• An instance or a network interface within the VPC: This enables instances in a subnet to send traffic to an instance or a network interface in particular. You can route traffic to an instance when it only has one network interface. If the instance have flexible network interfaces (FNI) attached, you need to route traffic to one of its network interfaces. To do so, you need to add a route with the appropriate CIDR block as destination, and the ID of the instance or of the network interface as target.
    For example, in a VPC with the 10.0.0.0/16 CIDR block, if an administration instance has an eni-11111111 network interface in a subnet A with the 10.10.0.10 IP and another network interface in a subnet B, the route table of a subnet with instances that need to connect to this administration instance in subnet A has the following routes:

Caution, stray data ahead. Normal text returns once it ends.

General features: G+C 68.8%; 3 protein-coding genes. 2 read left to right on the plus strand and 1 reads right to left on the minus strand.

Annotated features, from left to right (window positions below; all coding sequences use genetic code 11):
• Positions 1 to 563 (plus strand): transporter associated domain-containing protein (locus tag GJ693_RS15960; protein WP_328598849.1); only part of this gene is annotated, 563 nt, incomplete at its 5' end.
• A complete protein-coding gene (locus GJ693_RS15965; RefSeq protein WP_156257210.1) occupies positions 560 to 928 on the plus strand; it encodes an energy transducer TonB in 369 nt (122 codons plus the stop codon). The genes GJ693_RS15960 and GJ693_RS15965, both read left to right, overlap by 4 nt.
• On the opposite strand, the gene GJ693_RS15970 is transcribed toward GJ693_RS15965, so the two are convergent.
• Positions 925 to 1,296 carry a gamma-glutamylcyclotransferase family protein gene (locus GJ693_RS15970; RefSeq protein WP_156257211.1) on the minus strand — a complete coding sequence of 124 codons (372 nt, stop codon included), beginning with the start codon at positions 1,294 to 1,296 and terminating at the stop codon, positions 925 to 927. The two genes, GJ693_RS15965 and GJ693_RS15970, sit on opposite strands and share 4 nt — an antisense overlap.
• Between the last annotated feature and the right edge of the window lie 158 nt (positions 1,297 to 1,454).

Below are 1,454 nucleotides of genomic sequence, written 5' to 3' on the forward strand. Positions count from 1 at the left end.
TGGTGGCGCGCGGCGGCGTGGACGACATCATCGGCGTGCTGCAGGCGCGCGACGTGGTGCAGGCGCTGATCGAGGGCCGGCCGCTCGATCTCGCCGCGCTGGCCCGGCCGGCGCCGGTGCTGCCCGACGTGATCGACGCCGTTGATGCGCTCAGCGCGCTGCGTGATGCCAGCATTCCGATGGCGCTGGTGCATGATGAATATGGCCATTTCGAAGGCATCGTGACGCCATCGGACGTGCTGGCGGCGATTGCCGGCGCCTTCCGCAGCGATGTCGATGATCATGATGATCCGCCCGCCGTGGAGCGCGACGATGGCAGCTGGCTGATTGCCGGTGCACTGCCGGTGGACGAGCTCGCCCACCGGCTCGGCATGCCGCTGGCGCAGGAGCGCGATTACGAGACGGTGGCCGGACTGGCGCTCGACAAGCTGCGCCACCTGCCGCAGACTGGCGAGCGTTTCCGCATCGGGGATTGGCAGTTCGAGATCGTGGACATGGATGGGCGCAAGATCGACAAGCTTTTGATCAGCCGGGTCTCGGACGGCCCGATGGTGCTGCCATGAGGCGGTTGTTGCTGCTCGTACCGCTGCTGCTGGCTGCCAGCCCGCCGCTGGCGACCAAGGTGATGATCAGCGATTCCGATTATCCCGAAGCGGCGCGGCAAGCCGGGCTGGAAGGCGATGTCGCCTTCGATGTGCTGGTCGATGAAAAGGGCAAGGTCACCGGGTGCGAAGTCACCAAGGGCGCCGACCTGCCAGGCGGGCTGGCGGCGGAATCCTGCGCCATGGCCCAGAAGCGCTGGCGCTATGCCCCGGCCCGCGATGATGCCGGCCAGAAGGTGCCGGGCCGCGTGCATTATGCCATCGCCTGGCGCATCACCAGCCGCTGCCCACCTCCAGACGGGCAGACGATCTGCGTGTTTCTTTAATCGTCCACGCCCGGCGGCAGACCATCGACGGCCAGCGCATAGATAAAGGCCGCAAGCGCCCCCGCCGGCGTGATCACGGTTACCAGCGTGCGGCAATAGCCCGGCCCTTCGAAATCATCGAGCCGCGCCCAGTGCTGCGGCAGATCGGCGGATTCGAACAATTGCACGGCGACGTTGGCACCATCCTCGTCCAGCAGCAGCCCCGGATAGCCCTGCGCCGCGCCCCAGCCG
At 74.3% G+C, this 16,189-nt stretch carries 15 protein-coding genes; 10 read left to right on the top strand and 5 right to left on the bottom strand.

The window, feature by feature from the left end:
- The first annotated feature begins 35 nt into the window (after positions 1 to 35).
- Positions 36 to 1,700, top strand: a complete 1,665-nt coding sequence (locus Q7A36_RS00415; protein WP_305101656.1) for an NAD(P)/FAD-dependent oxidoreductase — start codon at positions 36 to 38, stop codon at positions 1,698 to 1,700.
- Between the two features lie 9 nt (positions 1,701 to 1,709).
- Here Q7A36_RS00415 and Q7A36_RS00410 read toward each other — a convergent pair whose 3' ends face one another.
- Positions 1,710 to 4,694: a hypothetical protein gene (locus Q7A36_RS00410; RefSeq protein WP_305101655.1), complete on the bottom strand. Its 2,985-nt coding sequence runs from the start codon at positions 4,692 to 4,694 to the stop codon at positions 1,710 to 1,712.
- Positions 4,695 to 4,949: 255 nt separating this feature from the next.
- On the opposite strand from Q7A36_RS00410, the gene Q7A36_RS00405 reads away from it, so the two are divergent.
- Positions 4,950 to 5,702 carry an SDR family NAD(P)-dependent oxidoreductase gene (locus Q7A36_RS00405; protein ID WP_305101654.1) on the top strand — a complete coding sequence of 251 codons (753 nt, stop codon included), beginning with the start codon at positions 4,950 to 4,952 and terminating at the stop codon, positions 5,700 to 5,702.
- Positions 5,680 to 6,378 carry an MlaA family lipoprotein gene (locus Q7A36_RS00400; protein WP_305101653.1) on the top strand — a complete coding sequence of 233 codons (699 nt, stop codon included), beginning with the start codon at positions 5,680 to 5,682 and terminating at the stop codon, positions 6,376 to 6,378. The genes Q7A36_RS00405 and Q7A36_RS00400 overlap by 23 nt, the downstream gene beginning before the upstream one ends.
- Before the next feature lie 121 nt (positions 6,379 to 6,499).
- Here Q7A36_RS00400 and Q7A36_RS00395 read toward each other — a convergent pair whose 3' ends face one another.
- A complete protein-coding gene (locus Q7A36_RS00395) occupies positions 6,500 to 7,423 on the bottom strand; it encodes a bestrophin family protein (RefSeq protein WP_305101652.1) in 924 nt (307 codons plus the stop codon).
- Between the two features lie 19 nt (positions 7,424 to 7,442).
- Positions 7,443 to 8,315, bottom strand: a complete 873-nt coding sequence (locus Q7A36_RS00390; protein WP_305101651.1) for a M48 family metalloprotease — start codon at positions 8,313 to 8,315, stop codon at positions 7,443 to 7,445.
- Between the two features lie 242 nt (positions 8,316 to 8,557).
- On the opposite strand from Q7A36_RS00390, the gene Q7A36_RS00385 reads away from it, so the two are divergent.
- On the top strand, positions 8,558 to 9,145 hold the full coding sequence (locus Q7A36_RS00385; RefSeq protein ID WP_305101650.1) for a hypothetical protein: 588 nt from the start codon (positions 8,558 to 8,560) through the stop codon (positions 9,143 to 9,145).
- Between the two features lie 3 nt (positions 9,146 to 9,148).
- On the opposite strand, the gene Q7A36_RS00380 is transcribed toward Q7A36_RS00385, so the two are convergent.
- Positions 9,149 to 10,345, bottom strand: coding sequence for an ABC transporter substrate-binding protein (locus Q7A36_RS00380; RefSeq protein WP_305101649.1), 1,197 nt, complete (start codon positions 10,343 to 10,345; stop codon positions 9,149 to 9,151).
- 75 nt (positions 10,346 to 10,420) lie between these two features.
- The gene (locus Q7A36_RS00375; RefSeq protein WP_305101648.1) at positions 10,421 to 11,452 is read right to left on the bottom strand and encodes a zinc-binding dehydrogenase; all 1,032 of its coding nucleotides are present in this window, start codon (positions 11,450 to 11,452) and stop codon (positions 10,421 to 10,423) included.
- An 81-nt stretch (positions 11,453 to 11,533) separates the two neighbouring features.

Destination Target

    10.0.0.0/16

    local

    10.10.0.10/32

    eni-11111111

  • A Virtual Private gateway (VGW): This enables instances in your subnet to direct traffic to a distant network using a VPN or DirectLink connection. To do so, you need to add a route with the CIDR block of the distant network as destination and the ID of a VGW attached to your VPC as target, and create a VPN or DirectLink connection using this VGW. For more information, see VPN Connections and DirectLink.
    For example, the route table of a subnet in a VPC with the 10.0.0.0/16 CIDR block directing traffic to your internal network with the 192.168.1.0/24 CIDR block through a VPN connection using the vgw-12345678 VGW has the following routes:

    Destination Target

    10.0.0.0/16

    local

    192.168.1.0/24

    vgw-12345678